Case  Age  Sex  Time (months)  Index colonoscopy indicationa  Index colonoscopy findings  Index colonoscopy quality  Diagnostic colonoscopy indication  Tumour location  Tumour size (cm)  Histological grade  TNM  Possible post-colonoscopy CRC aetiology 
83  21  Altered bowel habits  5 adenomatous micropolyps in sigmoid  Good  Anaemia  Caecum  IIIa  Not detected 
84  49  Not recorded  Diverticuli  Good  Anaemia  Caecum  New cancer 
83  37  Not recorded  Normal  Good  Anaemia  Right colon  IV  Not detected 
84  48  Polyp surveillance  Normal  Incompleteb  Not recorded  Right colon  Incomplete colonoscopy 
52  43  Not recorded  Normal  Good  Abdominal pain  Caecum  New cancer 
52  20  Not recorded  Normal  Good  Altered bowel habits  Rectum  IV  Not detected 
91  51  Not recorded  Diverticuli  Good  Abdominal pain  Transverse  New cancer 
67  24  Not recorded  Polyp in sigmoid with carcinoma in situ  Insufficient  Rectorrhagia  Rectum  IV  Not detected 
73  23  Not recorded  Polyp in left colon with carcinoma in situ  Good  Anaemia  Caecum  New cancer 
10  83  17  Not recorded  Advanced adenoma in sigmoid  Good  Rectorrhagia  Rectum-sigmoid  IIIc  Incomplete polyp resection 
11  40  15  Not recorded  Advanced adenoma in sigmoid  Good  Rectorrhagia  Left colon  IIIc  Incomplete polyp resection 
12  53  56  Not recorded  Normal  Good  Anaemia  Caecum  IIIc  Not detected 
13  59  47  Not recorded  1 adenomatous micropolyp  Good  Weight loss  Right colon  ¿?  IV  Not detected 
14  81  32  Not recorded  Diverticuli  Good  Anaemia  Caecum  IIb  New cancer 
15  59  50  Not recorded  1 micropolyp in caecum  Good  Not recorded  Rectum  New cancer 
16  78  31  Not recorded  Adenomatous sessile polyp in transverse  Good  Altered bowel habits  Transverse  IIa  Incomplete polyp resection 
17  72  57  Not recorded  Radiation proctitis  Good  Abdominal pain  Ileo-caecal valve  New cancer 
18  85  57  Not recorded  Diverticuli  Good    Right colon  New cancer 
19  83  30  Rectorrhagia  Adenomatous micropolyp in sigmoid  Good  Haematochezia  Left colon  IIIc  Incomplete polyp resection 
20  79  48  Rectorrhagia  3 adenomatous micropolyps  Good  Haematochezia  Left colon  IIa  New cancer 
21  81  42  Not recorded  Diverticuli  Good  Rectorrhagia  Right colon  IV  Not detected 
22  87  16  Not recorded  Diverticuli  Insufficient  Haematochezia  Left colon  IV  Not detected 
23  61  15  Family history CRC  Polyps with “suspicious” appearance  Good  Haematochezia  Left colon  IIIa  Failed biopsy detection 
24  67  44  Not recorded  1 adenomatous micropolyp  Insufficient  Altered bowel habits  Caecum  New cancer 

The indication for the colonoscopy was not recorded in reports prior to 2006.


Caecum not intubated due to looping.

Advanced adenomas were considered adenomas >10mm and/or with villous component (tubulovillous or villous) and/or high grade dysplasia.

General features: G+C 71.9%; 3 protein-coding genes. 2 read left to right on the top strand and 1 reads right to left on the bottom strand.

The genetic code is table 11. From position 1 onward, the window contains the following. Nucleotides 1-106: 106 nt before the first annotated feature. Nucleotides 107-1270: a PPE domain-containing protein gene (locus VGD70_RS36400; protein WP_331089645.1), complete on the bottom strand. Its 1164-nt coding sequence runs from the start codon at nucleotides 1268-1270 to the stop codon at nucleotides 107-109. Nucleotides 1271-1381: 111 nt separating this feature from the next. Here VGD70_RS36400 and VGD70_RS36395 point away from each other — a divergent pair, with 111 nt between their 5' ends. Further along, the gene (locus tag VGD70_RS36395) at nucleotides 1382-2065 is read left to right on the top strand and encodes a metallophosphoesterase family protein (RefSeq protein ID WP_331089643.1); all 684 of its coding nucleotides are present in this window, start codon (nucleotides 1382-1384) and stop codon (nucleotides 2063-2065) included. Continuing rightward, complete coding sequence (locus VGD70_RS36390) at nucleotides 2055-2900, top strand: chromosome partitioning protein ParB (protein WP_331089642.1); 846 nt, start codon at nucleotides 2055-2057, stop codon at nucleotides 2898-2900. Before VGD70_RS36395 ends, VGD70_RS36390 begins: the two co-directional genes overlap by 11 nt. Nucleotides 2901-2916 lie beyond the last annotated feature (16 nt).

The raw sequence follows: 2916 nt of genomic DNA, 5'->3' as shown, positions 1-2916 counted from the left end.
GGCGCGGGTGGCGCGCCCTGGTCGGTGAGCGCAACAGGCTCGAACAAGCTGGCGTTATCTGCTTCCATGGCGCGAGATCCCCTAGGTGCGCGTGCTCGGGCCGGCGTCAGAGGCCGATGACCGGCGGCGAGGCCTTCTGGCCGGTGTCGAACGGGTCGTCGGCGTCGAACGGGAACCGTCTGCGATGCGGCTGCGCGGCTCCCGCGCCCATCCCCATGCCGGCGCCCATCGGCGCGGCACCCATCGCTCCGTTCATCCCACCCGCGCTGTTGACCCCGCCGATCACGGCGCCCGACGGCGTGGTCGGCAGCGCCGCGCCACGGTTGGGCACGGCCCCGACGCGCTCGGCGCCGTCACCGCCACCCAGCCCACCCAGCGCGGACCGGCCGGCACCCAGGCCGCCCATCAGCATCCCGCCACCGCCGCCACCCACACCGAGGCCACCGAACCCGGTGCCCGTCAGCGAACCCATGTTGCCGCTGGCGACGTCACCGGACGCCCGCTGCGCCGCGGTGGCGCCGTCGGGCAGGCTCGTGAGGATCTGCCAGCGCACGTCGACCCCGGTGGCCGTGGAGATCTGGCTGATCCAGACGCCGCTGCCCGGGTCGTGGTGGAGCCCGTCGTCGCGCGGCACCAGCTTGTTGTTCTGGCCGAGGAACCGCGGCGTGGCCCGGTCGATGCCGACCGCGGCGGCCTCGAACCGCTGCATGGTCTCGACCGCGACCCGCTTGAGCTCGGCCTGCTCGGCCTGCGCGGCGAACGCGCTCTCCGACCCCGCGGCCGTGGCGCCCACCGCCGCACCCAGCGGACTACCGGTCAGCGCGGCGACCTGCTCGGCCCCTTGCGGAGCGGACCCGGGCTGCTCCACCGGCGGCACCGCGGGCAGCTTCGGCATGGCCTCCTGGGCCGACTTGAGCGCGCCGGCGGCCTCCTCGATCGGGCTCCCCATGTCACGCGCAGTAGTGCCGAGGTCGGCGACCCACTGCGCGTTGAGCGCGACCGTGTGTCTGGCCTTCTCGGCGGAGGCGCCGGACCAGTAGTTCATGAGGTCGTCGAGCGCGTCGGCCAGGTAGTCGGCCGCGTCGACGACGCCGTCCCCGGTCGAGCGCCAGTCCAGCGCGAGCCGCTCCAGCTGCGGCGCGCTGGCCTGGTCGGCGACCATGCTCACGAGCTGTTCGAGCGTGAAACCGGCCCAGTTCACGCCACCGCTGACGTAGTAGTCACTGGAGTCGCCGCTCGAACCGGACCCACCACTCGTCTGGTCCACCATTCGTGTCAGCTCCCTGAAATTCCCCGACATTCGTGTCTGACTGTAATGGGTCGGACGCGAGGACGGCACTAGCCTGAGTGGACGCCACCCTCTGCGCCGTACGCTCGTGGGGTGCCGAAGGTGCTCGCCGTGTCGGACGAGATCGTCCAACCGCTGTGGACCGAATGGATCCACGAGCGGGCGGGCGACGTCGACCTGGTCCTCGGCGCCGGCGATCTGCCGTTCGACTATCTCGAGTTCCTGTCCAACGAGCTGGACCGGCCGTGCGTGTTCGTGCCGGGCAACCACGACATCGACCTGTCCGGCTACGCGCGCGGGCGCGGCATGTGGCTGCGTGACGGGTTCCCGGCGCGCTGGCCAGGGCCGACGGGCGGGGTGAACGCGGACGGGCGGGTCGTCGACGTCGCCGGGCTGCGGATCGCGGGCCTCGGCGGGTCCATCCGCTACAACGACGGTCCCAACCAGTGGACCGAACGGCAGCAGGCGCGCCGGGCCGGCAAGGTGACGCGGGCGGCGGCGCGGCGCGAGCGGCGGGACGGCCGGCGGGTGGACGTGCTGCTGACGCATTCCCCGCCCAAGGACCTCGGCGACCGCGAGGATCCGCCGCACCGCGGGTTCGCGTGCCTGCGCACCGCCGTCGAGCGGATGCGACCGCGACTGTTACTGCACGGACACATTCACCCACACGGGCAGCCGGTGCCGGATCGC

It was considered to be a micropolyp if <10mm.

Figure 2.

Distribution of post-colonoscopy CRC.


The possible aetiology of these 24 post-colonoscopy CRC were attributed to:

  • 1.

    Incomplete polyp resection in 4 cases (16.6%).

  • 2.

    Incomplete colonoscopy in 1 patient (4.2%).

  • 3.

    Failed biopsy detection in 1 case (4.2%).

  • 4.

    Eight tumours (33.3%) were considered as “missed CRC”.

  • 5.

    Finally, 10 tumours were considered as “new CRC” (41.7%).

Although the post-colonoscopy CRC was detected in case 9 within 30 months, we classified it as “new”, despite the Pabby classification, given its very early stage (T0).

These 24 post-colonoscopy CRCs were compared with the group of tumours diagnosed in the 625 patients in the first colonoscopy (control group). Post-colonoscopy CRCs were smaller (3.17 vs. 4.46, p<0.001), and mainly located in the proximal colon segments (63% vs. 35%, p=0.006). The histological grade was similar, but the post-colonoscopy CRCs had a tendency towards an earlier TNM stage. There were no differences with respect to age and sex in both groups (Table 2).

Table 2.

Patient demographic and tumour characteristics in both groups.

    Control group (n=675)  Post-colonoscopy CRC (n=24)  p 
LocationDistal colon  438 (64.9%)
95% CI (61.2–68) 
9 (37.5%)
95% CI (21.2–57.3) 
Proximal colon  237 (35.1%)
95% CI (31.6–38.8) 
15 (62.5%)
95% CI (42.7–78.8) 
Histological differentiationGood  637 (94.8%)
95 CI (92.8–96.2) 
21 (87.5%)
95% CI (69–95.7) 
Poor  35 (5.2%)
95% CI (3.7–7.2) 
3 (12.5%)
95% CI (4.3–31) 
TNM stage0–I–II  428 (67%)
95% CI (63.2–70.5) 
12 (50%)
95% CI (31.4–68.6) 
III–IV  211 (33%)
95% CI (29.5–36.8) 
12 (50%)
95% CI (31.4–68.6) 
Tumour size (cm)4.46
95% CI (4.3–4.6) 
95% CI (2.7–3.6) 
Age (50 years)71.2
95% CI (70.2–71.9) 
95% CI (66.5–78.3) 
SexF 268 (39.8%)
95 CI (36.4–53.5)

M 406 (60.2%)
95% CI (56.5–63.8) 
F 12 (50%)
95% CI (31.4–68.6)

M 12 (50%)
95% CI (31.4–68.6) 

F: female; M: male.

Proximal colon includes caecum, ascending and transverse colon. Distal colon includes left colon, sigmoid and rectum.

Good differentiation includes G1 and G2. Poor differentiation includes G3.


In our study, we found 24 patients (3.6%) who had developed CRC despite having undergone colonoscopy within the previous 5 years; although small, this risk should be mentioned in the patient informed consent form. Among the possible aetiologies, we observed that in more than half of cases (58.4%), the causes were attributable to factors related to the procedure itself, and were therefore preventable. This phenomenon is also described in publications on the subject.8,9,14,15 As reported by other authors,14,16–18 most post-colonoscopy CRCs detected in our series were located in the proximal colon (62.5%). Post-colonoscopy CRCs were smaller, with a tendency to present earlier tumour stages compared with the control group. These findings are consistent with those described in the literature.8–10 However, in a recently published study in Canada,19 the authors detected a more advanced stage in their post-colonoscopy tumours, with poorer surgical outcomes and worse response to cancer treatment. In line with other authors, we found no differences in terms of age and sex.15

Possible causes of post-colonoscopy colorectal cancers

  • 1.

    Previous studies16–18 attribute the onset of post-colonoscopy CRC to endoscopist-related factors. A precursor lesion detection sensitivity variable based on the endoscopist's speciality (general practitioner, surgeon, gastroenterologist) and the setting (teaching hospital, non-teaching hospital or outpatient clinic) has been observed. In our study, all the endoscopies (index and diagnostic) were performed in a teaching hospital by experienced gastroenterologist endoscopists.